Tsang Tai Uk
Tsang Tai Uk (Chinese: 曾大屋 or "Big House of the Tsangs"), also known as Shan Ha Wai ("Walled Village at the Mountain's Foot"), is a Hakka walled village in Hong Kong, and one of the best preserved. The complex is located in Sha Tin close to the south of Pok Hong Estate, near Lion Rock Tunnel Road.
The construction of Shan Ha Wai was begun in 1847 by the wealthy granite merchant and stonemason Tsang Koon-Man as a stronghold for the Tsang clan, and took around 20 years to complete. The original granite, bricks and solid timber are still preserved today. The complex is rectangular and consists of three rows of houses enclosed by grey brick walls. The four corners each feature a three-story guard tower with openings in the wall through which guns could be fired back in the early days of the complex's role as a defensive fortification. All the houses are interlinked by passages and small courtyards. In the innermost row of houses is an ancestral hall where meetings and ceremonies took place. There are three arched entrances in the northern wall. The main or ceremonial entrance is in the middle and leads to the ancestral hall. In front of the main building is a massive courtyard, where villagers traditionally winnowed and dried their harvest. It also contained a study hall where the Tsang children were tutored before schools existed.
Shan Ha Wai gained its current name Tsang Tai Uk from locals when it housed displaced families after the Second World War.
During the 1970s development of the Sha Tin New Town, the surrounding area was developed significantly. During the course of new town development in Hong Kong, sometimes villages were relocated. However, Tsang Tai Uk was preserved due to its historical significance. In 1979 the village had about 700 residents, of whom about 300 belonged to the Tsang clan. Prince Charles, a former archaeology and history student, visited Tsang Tai Uk on 4 March 1979 during a royal tour.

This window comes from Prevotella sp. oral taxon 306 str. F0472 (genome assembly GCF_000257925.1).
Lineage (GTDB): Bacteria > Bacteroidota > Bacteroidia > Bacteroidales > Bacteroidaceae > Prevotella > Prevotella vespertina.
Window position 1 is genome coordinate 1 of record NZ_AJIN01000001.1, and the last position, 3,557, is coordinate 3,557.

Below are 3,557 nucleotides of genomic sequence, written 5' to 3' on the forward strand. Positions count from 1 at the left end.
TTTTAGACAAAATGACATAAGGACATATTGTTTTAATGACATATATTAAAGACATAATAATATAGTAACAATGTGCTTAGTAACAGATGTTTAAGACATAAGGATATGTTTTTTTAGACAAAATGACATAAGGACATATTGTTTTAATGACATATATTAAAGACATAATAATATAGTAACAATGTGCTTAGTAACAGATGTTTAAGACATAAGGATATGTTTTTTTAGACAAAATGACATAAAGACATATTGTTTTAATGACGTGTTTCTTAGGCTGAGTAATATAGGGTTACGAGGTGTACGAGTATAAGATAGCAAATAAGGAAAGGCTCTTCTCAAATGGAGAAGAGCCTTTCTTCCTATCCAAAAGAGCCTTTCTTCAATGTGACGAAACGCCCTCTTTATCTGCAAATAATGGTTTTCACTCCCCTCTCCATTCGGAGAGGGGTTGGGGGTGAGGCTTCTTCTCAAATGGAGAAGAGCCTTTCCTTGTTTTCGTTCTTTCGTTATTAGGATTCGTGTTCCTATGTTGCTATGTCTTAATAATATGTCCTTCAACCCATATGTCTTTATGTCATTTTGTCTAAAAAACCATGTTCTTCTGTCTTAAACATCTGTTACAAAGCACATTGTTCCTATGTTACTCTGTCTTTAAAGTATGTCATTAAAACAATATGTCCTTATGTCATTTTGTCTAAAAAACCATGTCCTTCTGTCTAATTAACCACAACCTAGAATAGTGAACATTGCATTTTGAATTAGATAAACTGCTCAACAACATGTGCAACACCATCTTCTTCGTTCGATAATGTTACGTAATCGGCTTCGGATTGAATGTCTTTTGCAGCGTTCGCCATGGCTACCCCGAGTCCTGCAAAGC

The land reclaimed from Tide Cove upon which the Sha Tin New Town was built was formed to an average of five or six metres above sea level. However, Tsang Tai Uk is only 2.5 or three metres above sea level, and historically suffered from flooding. During Typhoon Wanda in 1962 the village was badly flooded, with the ground level having been completely inundated. In the late 1970s the government devised a drainage improvement plan.
Tsang Tai Uk is listed as a Grade I historic buildings. Restoration work of the ancestral hall started in 2009, after a HK$ 1m Government grant on maintenance of privately owned graded historic buildings had been approved. Visitors are permitted in the first courtyard and ancestral hall; the remaining courtyards and buildings are private.
- Mantang Wei (满堂围), in Shixing County of China
- Brief Information on proposed Grade I Items. Item #1 Archived 2013-11-04 at the Wayback Machine
- "All under the same roof". South China Morning Post. 4 July 1991. p. 26.
- "Great day for village". South China Morning Post. 25 February 1979. p. 7.
- Finch, Jenny (5 March 1979). "Charles meets the people – sometimes". South China Morning Post. p. 12.
- Lee, Vivian (5 October 1978). "$2m scheme to keep floods from village". South China Morning Post. p. 14.
- List of the 1,444 Historic Buildings in Building Assessment (as of 27 December 2013)
- Press release: Financial Secretary visits Tsang Tai Uk, September 16, 2009
- Approved applications for financial assistance on maintenance of privately-owned graded historic buildings
|Wikimedia Commons has media related to Tsang Tai Uk.|
- Journey Between the Centuries: Sha Tin by DiscoverHongKong.com
- Photos of Tsang Tai Uk
- Google satellite view